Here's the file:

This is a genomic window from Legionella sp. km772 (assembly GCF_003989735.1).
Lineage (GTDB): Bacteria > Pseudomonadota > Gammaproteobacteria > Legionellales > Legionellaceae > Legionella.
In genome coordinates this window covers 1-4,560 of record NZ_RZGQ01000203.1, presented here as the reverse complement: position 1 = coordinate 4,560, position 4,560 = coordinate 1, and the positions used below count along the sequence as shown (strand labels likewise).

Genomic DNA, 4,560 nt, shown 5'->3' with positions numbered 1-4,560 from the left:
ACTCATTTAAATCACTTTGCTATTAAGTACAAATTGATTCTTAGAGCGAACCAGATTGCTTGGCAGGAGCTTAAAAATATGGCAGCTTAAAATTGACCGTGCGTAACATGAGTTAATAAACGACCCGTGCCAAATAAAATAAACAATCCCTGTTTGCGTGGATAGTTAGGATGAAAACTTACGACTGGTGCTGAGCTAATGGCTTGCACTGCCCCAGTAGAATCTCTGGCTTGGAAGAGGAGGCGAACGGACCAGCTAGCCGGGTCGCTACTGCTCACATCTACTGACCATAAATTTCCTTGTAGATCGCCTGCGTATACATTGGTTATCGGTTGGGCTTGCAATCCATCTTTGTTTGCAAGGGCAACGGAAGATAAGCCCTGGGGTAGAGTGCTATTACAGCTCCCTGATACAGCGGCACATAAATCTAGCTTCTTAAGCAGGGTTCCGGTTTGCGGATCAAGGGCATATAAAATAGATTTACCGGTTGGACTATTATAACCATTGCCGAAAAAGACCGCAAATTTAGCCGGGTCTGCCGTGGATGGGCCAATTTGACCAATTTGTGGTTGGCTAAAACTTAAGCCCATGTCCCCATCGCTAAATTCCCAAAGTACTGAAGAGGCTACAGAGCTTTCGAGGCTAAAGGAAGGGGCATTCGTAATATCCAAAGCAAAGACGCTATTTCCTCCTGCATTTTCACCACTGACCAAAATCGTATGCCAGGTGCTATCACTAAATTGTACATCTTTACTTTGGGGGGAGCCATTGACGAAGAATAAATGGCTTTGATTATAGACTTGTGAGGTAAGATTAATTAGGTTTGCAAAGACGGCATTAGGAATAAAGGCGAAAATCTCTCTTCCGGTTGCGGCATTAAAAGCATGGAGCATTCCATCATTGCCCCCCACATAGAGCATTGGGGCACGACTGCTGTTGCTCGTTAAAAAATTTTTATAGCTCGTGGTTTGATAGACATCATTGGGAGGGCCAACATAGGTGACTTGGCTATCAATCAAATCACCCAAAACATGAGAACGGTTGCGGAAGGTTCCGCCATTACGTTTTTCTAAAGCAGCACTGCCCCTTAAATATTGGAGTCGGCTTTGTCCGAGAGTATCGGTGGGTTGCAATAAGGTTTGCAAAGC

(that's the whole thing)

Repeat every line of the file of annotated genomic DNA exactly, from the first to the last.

This is a genomic window from Legionella sp. km772 (assembly GCF_003989735.1).
Lineage (GTDB): Bacteria > Pseudomonadota > Gammaproteobacteria > Legionellales > Legionellaceae > Legionella.
In genome coordinates this window covers 1-4,560 of record NZ_RZGQ01000203.1, presented here as the reverse complement: position 1 = coordinate 4,560, position 4,560 = coordinate 1, and the positions used below count along the sequence as shown (strand labels likewise).

Genomic DNA, 4,560 nt, shown 5'->3' with positions numbered 1-4,560 from the left:
ACTCATTTAAATCACTTTGCTATTAAGTACAAATTGATTCTTAGAGCGAACCAGATTGCTTGGCAGGAGCTTAAAAATATGGCAGCTTAAAATTGACCGTGCGTAACATGAGTTAATAAACGACCCGTGCCAAATAAAATAAACAATCCCTGTTTGCGTGGATAGTTAGGATGAAAACTTACGACTGGTGCTGAGCTAATGGCTTGCACTGCCCCAGTAGAATCTCTGGCTTGGAAGAGGAGGCGAACGGACCAGCTAGCCGGGTCGCTACTGCTCACATCTACTGACCATAAATTTCCTTGTAGATCGCCTGCGTATACATTGGTTATCGGTTGGGCTTGCAATCCATCTTTGTTTGCAAGGGCAACGGAAGATAAGCCCTGGGGTAGAGTGCTATTACAGCTCCCTGATACAGCGGCACATAAATCTAGCTTCTTAAGCAGGGTTCCGGTTTGCGGATCAAGGGCATATAAAATAGATTTACCGGTTGGACTATTATAACCATTGCCGAAAAAGACCGCAAATTTAGCCGGGTCTGCCGTGGATGGGCCAATTTGACCAATTTGTGGTTGGCTAAAACTTAAGCCCATGTCCCCATCGCTAAATTCCCAAAGTACTGAAGAGGCTACAGAGCTTTCGAGGCTAAAGGAAGGGGCATTCGTAATATCCAAAGCAAAGACGCTATTTCCTCCTGCATTTTCACCACTGACCAAAATCGTATGCCAGGTGCTATCACTAAATTGTACATCTTTACTTTGGGGGGAGCCATTGACGAAGAATAAATGGCTTTGATTATAGACTTGTGAGGTAAGATTAATTAGGTTTGCAAAGACGGCATTAGGAATAAAGGCGAAAATCTCTCTTCCGGTTGCGGCATTAAAAGCATGGAGCATTCCATCATTGCCCCCCACATAGAGCATTGGGGCACGACTGCTGTTGCTCGTTAAAAAATTTTTATAGCTCGTGGTTTGATAGACATCATTGGGAGGGCCAACATAGGTGACTTGGCTATCAATCAAATCACCCAAAACATGAGAACGGTTGCGGAAGGTTCCGCCATTACGTTTTTCTAAAGCAGCACTGCCCCTTAAATATTGGAGTCGGCTTTGTCCGAGAGTATCGGTGGGTTGCAATAAGGTTTGCAAAGC